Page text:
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UNDOING THE KNOW

Seardel – resolution on the horizon

Arbitration of a R300m legal claim by clothing and textile conglomerate Seardel against former directors, including the late Aaron Searll, founder and former CEO, could be wrapped up early next year.

Arbitration of a R300m legal claim by clothing and textile conglomerate Seardel against former directors, including the late Aaron Searll, founder and former CEO, could be wrapped up early next year.

Seardel chairman Johnny Copelyn told shareholders at the company AGM last week that the arbitration was awaiting judgment on a legal point .

This concerns whether the former directors are being sued in the wrong name. The argument is about whether banks (which had outstanding loans to the company) rather than Seardel should be bringing legal action against former directors.

Copelyn said the resolution would determine whether the arbitration proceeded or was dismissed. If the latter, Seardel would rely on court proceedings to secure the R300m claim.

He said returning to court would mean a “different route to the same merits”, but indicated the case could take two to three years to conclude.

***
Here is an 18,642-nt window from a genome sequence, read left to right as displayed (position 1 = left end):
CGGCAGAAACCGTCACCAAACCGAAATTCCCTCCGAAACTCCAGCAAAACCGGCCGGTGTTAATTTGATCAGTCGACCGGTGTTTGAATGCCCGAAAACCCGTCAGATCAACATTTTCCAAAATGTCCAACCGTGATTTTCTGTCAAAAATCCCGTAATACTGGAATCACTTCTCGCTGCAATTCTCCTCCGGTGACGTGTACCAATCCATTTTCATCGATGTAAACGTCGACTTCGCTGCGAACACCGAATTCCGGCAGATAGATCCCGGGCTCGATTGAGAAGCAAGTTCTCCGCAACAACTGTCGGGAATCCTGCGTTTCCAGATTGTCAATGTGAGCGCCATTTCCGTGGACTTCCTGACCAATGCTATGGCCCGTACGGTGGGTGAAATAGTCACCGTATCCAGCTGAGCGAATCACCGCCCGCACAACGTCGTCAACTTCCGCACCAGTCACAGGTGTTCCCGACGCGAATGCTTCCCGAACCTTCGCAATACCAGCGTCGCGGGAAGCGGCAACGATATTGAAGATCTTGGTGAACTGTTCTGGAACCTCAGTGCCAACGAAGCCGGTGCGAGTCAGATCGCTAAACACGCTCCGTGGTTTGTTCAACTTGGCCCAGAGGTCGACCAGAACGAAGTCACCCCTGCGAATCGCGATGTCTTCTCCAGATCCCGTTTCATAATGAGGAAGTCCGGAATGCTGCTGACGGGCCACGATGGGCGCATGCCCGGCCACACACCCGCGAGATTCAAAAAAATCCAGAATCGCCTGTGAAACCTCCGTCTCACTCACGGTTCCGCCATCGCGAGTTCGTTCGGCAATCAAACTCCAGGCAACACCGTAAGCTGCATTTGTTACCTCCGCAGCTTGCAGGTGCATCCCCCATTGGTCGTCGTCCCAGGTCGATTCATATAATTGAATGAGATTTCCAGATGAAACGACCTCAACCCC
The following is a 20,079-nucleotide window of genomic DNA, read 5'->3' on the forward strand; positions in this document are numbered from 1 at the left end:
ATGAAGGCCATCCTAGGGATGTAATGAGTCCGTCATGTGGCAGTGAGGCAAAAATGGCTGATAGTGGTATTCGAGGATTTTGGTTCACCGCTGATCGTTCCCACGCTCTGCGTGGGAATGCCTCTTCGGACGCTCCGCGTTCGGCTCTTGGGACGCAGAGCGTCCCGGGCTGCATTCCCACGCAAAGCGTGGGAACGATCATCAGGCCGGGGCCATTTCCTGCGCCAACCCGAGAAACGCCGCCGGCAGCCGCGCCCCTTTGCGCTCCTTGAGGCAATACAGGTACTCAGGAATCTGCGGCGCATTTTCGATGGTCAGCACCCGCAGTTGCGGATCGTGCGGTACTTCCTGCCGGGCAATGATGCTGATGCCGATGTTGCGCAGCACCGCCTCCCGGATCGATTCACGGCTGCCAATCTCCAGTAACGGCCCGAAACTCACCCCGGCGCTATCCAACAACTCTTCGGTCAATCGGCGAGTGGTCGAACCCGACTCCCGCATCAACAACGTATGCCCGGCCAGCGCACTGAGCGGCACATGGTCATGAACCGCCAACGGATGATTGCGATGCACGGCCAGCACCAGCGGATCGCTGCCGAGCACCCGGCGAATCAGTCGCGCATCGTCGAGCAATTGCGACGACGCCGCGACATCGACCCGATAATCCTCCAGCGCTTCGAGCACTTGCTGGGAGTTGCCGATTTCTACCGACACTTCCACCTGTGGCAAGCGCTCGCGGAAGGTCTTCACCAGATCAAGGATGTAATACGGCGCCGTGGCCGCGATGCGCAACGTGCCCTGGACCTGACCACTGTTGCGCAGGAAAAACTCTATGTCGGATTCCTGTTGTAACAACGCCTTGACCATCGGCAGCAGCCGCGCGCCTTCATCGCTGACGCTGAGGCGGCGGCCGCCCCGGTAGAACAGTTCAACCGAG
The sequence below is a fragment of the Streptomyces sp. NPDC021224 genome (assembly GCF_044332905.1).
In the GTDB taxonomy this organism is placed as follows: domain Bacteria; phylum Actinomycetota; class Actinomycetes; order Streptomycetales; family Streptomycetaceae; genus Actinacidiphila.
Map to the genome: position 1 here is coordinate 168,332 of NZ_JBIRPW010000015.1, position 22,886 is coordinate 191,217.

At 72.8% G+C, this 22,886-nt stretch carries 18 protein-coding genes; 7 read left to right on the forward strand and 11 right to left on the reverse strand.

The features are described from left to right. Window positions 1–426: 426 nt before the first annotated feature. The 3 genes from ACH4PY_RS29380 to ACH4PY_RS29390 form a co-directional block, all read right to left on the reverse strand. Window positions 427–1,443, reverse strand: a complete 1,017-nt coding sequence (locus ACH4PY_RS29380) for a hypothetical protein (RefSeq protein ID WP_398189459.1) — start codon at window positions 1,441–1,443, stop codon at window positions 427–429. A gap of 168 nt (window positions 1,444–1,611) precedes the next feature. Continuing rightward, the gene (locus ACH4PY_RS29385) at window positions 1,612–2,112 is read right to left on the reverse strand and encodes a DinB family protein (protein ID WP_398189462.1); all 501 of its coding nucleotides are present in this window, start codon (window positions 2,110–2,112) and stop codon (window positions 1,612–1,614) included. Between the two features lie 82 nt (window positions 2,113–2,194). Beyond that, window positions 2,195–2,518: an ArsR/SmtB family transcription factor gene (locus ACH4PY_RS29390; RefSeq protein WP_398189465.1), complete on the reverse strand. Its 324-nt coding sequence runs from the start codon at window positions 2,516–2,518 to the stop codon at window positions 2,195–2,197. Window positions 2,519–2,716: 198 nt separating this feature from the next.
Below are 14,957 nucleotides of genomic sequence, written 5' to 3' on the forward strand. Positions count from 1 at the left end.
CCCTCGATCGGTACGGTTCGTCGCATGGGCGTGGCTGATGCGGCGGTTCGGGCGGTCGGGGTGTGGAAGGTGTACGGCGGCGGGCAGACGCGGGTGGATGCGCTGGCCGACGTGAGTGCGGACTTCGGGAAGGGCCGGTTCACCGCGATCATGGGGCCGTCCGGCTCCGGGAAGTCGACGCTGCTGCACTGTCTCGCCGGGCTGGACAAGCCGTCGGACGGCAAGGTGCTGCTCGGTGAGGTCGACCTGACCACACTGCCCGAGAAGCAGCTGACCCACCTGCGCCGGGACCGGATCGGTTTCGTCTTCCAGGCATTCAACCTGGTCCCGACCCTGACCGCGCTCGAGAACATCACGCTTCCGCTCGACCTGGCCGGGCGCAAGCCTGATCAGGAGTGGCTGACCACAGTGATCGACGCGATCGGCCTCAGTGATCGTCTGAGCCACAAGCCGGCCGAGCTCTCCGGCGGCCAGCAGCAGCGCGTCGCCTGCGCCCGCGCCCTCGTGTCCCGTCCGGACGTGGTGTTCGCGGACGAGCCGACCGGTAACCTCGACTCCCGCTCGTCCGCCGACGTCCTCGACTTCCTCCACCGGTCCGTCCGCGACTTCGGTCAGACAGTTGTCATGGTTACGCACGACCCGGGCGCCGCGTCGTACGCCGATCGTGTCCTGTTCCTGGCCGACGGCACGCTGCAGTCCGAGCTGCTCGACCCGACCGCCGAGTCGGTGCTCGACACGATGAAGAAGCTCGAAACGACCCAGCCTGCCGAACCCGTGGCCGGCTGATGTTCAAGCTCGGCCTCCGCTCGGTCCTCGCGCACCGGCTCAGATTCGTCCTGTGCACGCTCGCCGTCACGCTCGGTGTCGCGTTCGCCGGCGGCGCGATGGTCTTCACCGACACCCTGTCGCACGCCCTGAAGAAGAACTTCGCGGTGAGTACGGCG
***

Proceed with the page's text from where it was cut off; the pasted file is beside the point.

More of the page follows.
“Our expectations are still buoyant, and we hope to have the arbitration finalised in the first quarter of next year.”

The legal claim against former Seardel directors — mainly the Searll estate — first came to light in late 2009, not long after Hosken Consolidated Investments emerged as the controlling shareholder after a R300m rescue rights issue.

The quantum of the legal claim, which has not been detailed publicly but purportedly relates mainly to disputed property transactions, represents around half the company’s current market capitalisation.

The legal claims apparently centre on personal property transactions undertaken by Searll, the benefits of which Seardel believes should have been passed through to the company.

Market talk suggests Seardel would settle for the return of the properties in question at no cost , the return of the Searll family shareholding in Seardel and the writing off of a loan from the Searll family (through Grawood Investments).

Though the Searll family shareholding in Seardel was diluted in the 2009 rights issue, the family still has an interest in the company via a R100m loan. The Searll loan is unsecured. Secured loans from Standard Bank and Investec Bank appear to have been paid off, while the secured loan from the State Bank of India has been reduced. The Searll/Grawood loan has not been paid down for the past three years.

Source: Financial Mail – Marc Hassenfuss